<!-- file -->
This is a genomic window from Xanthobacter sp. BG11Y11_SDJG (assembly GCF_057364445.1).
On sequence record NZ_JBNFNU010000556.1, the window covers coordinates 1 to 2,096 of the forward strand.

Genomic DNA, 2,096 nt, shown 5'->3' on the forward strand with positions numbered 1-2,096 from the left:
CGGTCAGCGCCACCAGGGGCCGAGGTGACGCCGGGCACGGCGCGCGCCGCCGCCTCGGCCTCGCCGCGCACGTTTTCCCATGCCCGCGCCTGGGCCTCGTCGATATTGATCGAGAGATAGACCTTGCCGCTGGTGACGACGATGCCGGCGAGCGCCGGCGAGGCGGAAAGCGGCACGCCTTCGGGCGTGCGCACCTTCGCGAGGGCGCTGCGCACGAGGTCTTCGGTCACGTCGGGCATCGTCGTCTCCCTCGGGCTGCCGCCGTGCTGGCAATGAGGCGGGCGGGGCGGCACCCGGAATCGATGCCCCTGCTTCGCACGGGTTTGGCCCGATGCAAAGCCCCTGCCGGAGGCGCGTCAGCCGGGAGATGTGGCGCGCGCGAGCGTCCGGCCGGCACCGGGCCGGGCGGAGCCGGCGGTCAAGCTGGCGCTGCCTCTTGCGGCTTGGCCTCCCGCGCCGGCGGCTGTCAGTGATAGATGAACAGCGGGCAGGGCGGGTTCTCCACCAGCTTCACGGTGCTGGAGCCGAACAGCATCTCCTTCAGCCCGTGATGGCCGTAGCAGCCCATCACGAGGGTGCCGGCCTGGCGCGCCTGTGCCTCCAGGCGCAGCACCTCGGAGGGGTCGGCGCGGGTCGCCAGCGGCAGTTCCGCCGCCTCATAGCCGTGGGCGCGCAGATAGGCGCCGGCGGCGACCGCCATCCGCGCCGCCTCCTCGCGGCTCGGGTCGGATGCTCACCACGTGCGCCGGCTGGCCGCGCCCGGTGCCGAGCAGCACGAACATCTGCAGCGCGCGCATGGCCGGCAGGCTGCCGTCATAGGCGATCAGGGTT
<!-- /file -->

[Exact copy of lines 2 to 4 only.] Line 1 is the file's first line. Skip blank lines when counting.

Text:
On sequence record NZ_JBNFNU010000556.1, the window covers coordinates 1 to 2,096 of the forward strand.

Genomic DNA, 2,096 nt, shown 5'->3' on the forward strand with positions numbered 1-2,096 from the left:
CGGTCAGCGCCACCAGGGGCCGAGGTGACGCCGGGCACGGCGCGCGCCGCCGCCTCGGCCTCGCCGCGCACGTTTTCCCATGCCCGCGCCTGGGCCTCGTCGATATTGATCGAGAGATAGACCTTGCCGCTGGTGACGACGATGCCGGCGAGCGCCGGCGAGGCGGAAAGCGGCACGCCTTCGGGCGTGCGCACCTTCGCGAGGGCGCTGCGCACGAGGTCTTCGGTCACGTCGGGCATCGTCGTCTCCCTCGGGCTGCCGCCGTGCTGGCAATGAGGCGGGCGGGGCGGCACCCGGAATCGATGCCCCTGCTTCGCACGGGTTTGGCCCGATGCAAAGCCCCTGCCGGAGGCGCGTCAGCCGGGAGATGTGGCGCGCGCGAGCGTCCGGCCGGCACCGGGCCGGGCGGAGCCGGCGGTCAAGCTGGCGCTGCCTCTTGCGGCTTGGCCTCCCGCGCCGGCGGCTGTCAGTGATAGATGAACAGCGGGCAGGGCGGGTTCTCCACCAGCTTCACGGTGCTGGAGCCGAACAGCATCTCCTTCAGCCCGTGATGGCCGTAGCAGCCCATCACGAGGGTGCCGGCCTGGCGCGCCTGTGCCTCCAGGCGCAGCACCTCGGAGGGGTCGGCGCGGGTCGCCAGCGGCAGTTCCGCCGCCTCATAGCCGTGGGCGCGCAGATAGGCGCCGGCGGCGACCGCCATCCGCGCCGCCTCCTCGCGGCTCGGGTCGGATGCTCACCACGTGCGCCGGCTGGCCGCGCCCGGTGCCGAGCAGCACGAACATCTGCAGCGCGCGCATGGCCGGCAGGCTGCCGTCATAGGCGATCAGGGTT